PrEP not reaching those who could potentially benefit from it the most

March 8, 2018

A new CDC study suggests that only a small percentage of Americans who could potentially benefit from pre-exposure prophylaxis (PrEP), a daily pill for HIV prevention, have been prescribed it. In the first detailed analysis by race and by risk group, CDC researchers found while two-thirds of those who could potentially benefit from PrEP are African American or Latino, these groups account for the smallest percentage of prescriptions to date.

Key findings:

• In 2015, there were approximately 1.1 million Americans who could potentially benefit from PrEP according to CDC guidelines, including:
• 500,000 African Americans
• 300,000 Latinos
• 300,000 whites

However, during a similar time period (September 2015 – August 2016), prescriptions filled at retail pharmacies or mail order services included as few as:
• 7,000 for African Americans
• 7,600 for Latinos
• 42,000 for whites

Improving access to PrEP

Although primary care providers are qualified to provide PrEP, an unpublished 2015 survey of US healthcare providers found that 34 percent had not heard of it, according to the report.

While the survey suggests that two-thirds of providers are at least familiar with PrEP, that does not necessarily mean they are comfortable providing it, CDC principal deputy director Ann Schuchat told reporters. “The bottom line is doctors need more prep about PrEP.”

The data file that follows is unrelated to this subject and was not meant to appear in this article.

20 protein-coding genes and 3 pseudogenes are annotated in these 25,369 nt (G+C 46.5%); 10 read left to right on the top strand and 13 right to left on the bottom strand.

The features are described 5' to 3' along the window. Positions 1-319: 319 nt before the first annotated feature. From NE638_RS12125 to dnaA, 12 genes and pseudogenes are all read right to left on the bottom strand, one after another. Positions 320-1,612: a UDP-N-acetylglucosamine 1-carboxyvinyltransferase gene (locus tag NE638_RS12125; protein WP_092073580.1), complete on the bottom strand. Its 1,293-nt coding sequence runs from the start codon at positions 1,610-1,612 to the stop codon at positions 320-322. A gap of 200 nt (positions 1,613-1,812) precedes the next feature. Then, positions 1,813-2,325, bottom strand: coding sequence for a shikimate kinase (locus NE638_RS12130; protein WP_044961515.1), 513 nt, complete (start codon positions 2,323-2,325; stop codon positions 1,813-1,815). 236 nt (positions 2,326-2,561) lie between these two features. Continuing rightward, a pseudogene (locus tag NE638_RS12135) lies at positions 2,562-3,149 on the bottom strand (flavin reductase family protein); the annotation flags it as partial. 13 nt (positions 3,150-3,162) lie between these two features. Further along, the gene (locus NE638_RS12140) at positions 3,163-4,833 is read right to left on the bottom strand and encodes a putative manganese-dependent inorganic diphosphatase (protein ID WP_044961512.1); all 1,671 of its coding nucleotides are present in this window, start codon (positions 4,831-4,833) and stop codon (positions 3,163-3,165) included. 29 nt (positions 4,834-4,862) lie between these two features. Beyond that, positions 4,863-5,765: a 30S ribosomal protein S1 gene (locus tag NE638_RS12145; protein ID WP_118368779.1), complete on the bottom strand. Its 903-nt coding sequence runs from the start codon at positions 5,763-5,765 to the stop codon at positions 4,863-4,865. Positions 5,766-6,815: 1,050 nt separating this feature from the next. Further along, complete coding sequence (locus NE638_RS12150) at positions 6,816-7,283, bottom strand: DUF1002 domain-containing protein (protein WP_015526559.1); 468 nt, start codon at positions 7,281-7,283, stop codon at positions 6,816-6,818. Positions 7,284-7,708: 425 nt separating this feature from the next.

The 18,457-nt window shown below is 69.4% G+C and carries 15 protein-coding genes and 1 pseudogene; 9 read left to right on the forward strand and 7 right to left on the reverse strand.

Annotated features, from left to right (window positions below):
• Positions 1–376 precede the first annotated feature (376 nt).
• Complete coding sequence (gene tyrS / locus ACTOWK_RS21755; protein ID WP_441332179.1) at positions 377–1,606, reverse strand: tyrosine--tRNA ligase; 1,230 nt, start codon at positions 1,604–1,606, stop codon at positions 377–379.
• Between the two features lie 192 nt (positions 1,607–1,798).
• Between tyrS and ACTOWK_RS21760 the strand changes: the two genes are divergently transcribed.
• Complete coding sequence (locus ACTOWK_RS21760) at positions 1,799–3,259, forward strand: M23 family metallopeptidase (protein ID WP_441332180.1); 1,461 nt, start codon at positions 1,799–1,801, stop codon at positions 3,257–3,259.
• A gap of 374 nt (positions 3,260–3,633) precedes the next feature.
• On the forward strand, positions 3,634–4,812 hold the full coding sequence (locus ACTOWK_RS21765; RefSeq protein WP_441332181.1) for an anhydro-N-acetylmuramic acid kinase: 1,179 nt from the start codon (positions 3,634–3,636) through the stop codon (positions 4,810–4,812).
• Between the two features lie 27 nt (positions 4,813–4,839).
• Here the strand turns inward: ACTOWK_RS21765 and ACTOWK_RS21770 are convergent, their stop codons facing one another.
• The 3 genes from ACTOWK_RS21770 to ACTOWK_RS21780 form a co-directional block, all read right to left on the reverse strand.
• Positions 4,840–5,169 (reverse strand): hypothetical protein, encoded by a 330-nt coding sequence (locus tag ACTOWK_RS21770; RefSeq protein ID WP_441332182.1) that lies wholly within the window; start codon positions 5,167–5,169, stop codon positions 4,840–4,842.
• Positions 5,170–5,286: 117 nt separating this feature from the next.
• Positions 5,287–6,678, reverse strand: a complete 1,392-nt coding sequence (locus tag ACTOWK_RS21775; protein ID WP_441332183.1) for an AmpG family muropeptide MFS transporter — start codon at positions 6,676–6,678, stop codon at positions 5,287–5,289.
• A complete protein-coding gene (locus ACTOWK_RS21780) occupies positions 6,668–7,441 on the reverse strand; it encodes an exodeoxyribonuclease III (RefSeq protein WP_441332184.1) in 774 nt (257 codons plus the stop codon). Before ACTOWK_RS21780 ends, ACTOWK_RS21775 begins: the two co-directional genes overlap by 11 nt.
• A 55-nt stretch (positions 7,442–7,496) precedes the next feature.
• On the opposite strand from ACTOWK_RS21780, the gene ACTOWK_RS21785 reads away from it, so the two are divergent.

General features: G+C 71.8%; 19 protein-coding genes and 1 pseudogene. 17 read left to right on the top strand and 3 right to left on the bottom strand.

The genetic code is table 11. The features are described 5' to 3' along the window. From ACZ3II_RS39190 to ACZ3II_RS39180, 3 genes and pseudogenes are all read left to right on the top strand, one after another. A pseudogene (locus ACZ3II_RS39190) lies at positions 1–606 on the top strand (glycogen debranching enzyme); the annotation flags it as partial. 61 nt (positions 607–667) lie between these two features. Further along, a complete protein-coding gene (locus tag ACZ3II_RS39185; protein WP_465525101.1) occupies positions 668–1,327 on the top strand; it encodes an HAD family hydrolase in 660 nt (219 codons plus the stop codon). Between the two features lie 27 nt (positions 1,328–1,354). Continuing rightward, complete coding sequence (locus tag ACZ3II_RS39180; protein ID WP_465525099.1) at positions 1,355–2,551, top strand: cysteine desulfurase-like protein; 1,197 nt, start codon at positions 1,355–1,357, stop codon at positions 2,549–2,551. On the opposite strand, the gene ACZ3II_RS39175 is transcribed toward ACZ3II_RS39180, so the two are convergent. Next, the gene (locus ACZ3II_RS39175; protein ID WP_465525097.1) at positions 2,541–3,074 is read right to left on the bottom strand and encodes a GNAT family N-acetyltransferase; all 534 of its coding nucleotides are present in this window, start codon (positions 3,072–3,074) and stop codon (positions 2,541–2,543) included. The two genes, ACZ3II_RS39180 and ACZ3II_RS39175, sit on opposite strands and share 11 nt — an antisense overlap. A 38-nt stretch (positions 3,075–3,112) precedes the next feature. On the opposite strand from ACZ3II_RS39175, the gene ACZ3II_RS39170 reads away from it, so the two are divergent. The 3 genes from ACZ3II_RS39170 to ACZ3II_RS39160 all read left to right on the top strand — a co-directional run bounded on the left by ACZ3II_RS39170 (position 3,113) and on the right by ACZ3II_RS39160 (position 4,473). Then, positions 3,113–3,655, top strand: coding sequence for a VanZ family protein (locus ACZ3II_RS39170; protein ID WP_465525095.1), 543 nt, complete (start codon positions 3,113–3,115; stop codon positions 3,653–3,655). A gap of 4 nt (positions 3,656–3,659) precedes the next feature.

It has been difficult to get a handle on how many people have received PrEP to date. A survey covering about 40 percent of US pharmacies by Gilead Sciences found that more than 8500 individuals have been prescribed Truvada for PrEP since the beginning of 2012. However, this is an underestimate as it does not include people receiving PrEP through clinical trials, demonstration projects, Medicaid (coverage for low-income individuals), Gilead’s patient assistance program or non-reporting health facilities. Altogether, experts estimate that the total number of people on PrEP in the US may reach at least 25,000.

Concerted efforts could substantially increase the number of people with access to PrEP, according to a second analysis also published in the November 27 edition of Morbidity and Mortality Weekly Report.

Franklin Laufer and colleagues with the New York State Department of Health looked at changes in PrEP use after the governor adopted a plan to end the AIDS epidemic in June 2014. The plan includes an effort to increase knowledge about PrEP, train providers and ensure Medicaid coverage. Approximately 3000 new cases of HIV infection occur in New York State each year, the authors noted as background, and about a quarter of state residents are covered by Medicaid.

The researchers found that the number of New York residents on Medicaid who filled prescriptions for Truvada for PrEP increased by more than 300 percent – or more than four-fold – rising from 259 between July 2012 and June 2013 and 303 between July 2013 and June 2014, to 1330 between July 2014 and June 2015.

However, they added, “Although the increase in percentage of Medicaid recipients filling Truvada prescriptions for PrEP…is substantial, the number of persons doing so remains low relative to the number needed to treat in order to achieve the goals of New York state’s Ending the AIDS Epidemic initiative.”

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